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The Wall Street Journal

Oct. 1, 2020, 12:10 a.m. EDT

Trading halted on Tokyo Stock Exchange after system error

Day’s entire session called off; exchange’s operator says no signs of hacking

By Suryatapa Bhattacharya and Kosaku Narioka


AFP/Getty Images
A pedestrian walks past an electronic quotation board displaying share prices of the Tokyo Stock Exchange, center, and other markets in Tokyo on Sept. 17.

The Tokyo Stock Exchange halted all stock trading for Thursday’s session due to a system problem, a rare glitch that market participants said could undermine trust in the exchange.

After trading was halted for the morning session, the exchange said at midday that no trading would take place for the rest of the day. It said it didn’t know yet whether trading could resume Friday.

A spokesman for the exchange’s operator, Japan Exchange Group Inc. (TKS:JP:8697)  , said it didn’t see signs of hacking. In August, a cyberattack from overseas caused four days of shutdowns at New Zealand’s stock market.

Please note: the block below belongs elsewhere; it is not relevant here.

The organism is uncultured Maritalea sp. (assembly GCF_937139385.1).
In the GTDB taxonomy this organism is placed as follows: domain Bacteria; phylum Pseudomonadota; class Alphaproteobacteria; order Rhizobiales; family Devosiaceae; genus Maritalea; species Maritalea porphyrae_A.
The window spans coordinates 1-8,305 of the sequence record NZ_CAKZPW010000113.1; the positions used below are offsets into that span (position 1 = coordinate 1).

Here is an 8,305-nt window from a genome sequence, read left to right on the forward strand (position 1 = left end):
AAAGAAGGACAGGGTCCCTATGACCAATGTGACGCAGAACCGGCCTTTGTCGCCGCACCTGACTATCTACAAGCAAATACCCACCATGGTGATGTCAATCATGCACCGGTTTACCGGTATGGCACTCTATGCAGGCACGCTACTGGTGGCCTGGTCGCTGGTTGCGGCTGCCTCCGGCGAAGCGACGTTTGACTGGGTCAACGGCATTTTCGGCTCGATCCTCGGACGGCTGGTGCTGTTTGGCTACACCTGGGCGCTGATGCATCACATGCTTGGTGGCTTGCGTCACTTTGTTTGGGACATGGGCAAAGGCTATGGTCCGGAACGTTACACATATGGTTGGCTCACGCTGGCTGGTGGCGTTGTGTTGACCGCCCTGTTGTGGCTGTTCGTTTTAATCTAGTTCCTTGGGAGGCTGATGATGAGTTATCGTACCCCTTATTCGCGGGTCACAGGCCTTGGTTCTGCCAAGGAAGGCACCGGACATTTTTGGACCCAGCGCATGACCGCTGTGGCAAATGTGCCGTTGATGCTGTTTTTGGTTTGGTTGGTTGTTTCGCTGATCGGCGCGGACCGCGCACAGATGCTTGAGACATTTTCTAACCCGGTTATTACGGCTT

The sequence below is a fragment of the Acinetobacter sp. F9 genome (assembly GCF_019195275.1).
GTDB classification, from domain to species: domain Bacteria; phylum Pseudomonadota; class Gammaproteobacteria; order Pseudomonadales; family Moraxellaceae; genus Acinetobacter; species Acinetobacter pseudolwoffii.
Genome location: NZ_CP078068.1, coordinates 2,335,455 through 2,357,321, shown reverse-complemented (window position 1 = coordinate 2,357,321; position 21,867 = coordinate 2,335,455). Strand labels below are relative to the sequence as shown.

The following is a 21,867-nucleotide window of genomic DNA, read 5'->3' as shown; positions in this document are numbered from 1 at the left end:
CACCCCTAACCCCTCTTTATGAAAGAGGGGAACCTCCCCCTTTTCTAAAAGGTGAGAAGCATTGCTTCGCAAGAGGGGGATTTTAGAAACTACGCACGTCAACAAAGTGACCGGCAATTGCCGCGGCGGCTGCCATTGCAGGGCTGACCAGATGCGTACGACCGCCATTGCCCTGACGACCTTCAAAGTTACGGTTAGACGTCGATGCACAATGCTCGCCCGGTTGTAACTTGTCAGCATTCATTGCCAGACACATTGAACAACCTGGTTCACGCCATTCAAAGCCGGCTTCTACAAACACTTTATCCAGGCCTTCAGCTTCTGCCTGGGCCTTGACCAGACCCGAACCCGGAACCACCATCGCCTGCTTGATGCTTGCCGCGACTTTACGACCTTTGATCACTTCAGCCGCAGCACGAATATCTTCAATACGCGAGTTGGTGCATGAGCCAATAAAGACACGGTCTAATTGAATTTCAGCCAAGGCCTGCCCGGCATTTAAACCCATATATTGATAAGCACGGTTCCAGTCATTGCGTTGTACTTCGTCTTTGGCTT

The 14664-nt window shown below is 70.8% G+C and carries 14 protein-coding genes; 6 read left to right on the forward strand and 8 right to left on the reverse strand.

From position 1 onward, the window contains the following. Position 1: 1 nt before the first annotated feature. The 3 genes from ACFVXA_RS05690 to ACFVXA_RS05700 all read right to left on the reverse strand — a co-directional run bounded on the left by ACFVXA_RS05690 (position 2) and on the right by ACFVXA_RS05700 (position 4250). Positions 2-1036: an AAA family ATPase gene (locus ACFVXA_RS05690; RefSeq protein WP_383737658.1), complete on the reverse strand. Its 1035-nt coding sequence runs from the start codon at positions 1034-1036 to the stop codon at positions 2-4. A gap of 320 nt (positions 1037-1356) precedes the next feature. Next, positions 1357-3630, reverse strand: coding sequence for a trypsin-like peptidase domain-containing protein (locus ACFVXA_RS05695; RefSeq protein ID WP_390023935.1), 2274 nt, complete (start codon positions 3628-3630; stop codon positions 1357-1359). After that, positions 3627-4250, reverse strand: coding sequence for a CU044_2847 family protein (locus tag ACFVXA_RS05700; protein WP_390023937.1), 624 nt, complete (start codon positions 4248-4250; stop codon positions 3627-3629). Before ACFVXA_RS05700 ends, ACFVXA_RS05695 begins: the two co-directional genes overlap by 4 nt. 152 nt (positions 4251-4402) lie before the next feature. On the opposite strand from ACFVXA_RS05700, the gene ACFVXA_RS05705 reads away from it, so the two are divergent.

The Tokyo problem, which involved the part of the system that distributes price information, was discovered at about 7 a.m. local time, two hours before the stock market normally opens. “We apologize to investors and market participants for causing disruption,” the exchange said in a statement.

It said Thursday’s problem marked the first time an entire day of stock trading was halted since the exchange moved to a fully computerized trading system in 1999.

An expanded version of this report appears on WSJ.com.

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